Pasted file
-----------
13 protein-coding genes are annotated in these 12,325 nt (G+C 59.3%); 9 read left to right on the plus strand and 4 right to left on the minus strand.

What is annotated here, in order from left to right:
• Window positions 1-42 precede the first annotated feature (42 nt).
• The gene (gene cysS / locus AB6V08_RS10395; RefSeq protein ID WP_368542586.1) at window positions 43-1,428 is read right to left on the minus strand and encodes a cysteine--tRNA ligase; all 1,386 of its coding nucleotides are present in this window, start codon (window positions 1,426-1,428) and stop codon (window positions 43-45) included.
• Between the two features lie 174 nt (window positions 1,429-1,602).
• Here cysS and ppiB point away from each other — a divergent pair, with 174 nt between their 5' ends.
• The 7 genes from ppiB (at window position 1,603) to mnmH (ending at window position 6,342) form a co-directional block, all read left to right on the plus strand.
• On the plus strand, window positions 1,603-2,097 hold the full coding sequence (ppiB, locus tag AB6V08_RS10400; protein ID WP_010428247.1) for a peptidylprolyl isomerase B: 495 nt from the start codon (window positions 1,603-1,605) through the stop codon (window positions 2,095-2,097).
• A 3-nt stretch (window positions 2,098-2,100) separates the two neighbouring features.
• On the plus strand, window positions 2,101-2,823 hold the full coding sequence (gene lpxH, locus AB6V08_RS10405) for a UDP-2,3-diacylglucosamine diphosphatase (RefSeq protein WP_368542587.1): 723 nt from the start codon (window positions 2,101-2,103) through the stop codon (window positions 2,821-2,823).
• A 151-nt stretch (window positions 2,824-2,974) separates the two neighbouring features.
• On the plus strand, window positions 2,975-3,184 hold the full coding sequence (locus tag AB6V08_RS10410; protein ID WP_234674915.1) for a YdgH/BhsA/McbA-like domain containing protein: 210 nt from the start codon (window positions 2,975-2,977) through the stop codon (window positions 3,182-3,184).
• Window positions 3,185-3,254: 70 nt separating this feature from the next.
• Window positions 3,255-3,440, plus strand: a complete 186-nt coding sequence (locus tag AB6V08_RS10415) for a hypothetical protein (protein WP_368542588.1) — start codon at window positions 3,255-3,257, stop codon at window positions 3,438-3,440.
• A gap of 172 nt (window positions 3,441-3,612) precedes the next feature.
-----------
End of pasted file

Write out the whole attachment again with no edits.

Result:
13 protein-coding genes are annotated in these 12,325 nt (G+C 59.3%); 9 read left to right on the plus strand and 4 right to left on the minus strand.

What is annotated here, in order from left to right:
• Window positions 1-42 precede the first annotated feature (42 nt).
• The gene (gene cysS / locus AB6V08_RS10395; RefSeq protein ID WP_368542586.1) at window positions 43-1,428 is read right to left on the minus strand and encodes a cysteine--tRNA ligase; all 1,386 of its coding nucleotides are present in this window, start codon (window positions 1,426-1,428) and stop codon (window positions 43-45) included.
• Between the two features lie 174 nt (window positions 1,429-1,602).
• Here cysS and ppiB point away from each other — a divergent pair, with 174 nt between their 5' ends.
• The 7 genes from ppiB (at window position 1,603) to mnmH (ending at window position 6,342) form a co-directional block, all read left to right on the plus strand.
• On the plus strand, window positions 1,603-2,097 hold the full coding sequence (ppiB, locus tag AB6V08_RS10400; protein ID WP_010428247.1) for a peptidylprolyl isomerase B: 495 nt from the start codon (window positions 1,603-1,605) through the stop codon (window positions 2,095-2,097).
• A 3-nt stretch (window positions 2,098-2,100) separates the two neighbouring features.
• On the plus strand, window positions 2,101-2,823 hold the full coding sequence (gene lpxH, locus AB6V08_RS10405) for a UDP-2,3-diacylglucosamine diphosphatase (RefSeq protein WP_368542587.1): 723 nt from the start codon (window positions 2,101-2,103) through the stop codon (window positions 2,821-2,823).
• A 151-nt stretch (window positions 2,824-2,974) separates the two neighbouring features.
• On the plus strand, window positions 2,975-3,184 hold the full coding sequence (locus tag AB6V08_RS10410; protein ID WP_234674915.1) for a YdgH/BhsA/McbA-like domain containing protein: 210 nt from the start codon (window positions 2,975-2,977) through the stop codon (window positions 3,182-3,184).
• Window positions 3,185-3,254: 70 nt separating this feature from the next.
• Window positions 3,255-3,440, plus strand: a complete 186-nt coding sequence (locus tag AB6V08_RS10415) for a hypothetical protein (protein WP_368542588.1) — start codon at window positions 3,255-3,257, stop codon at window positions 3,438-3,440.
• A gap of 172 nt (window positions 3,441-3,612) precedes the next feature.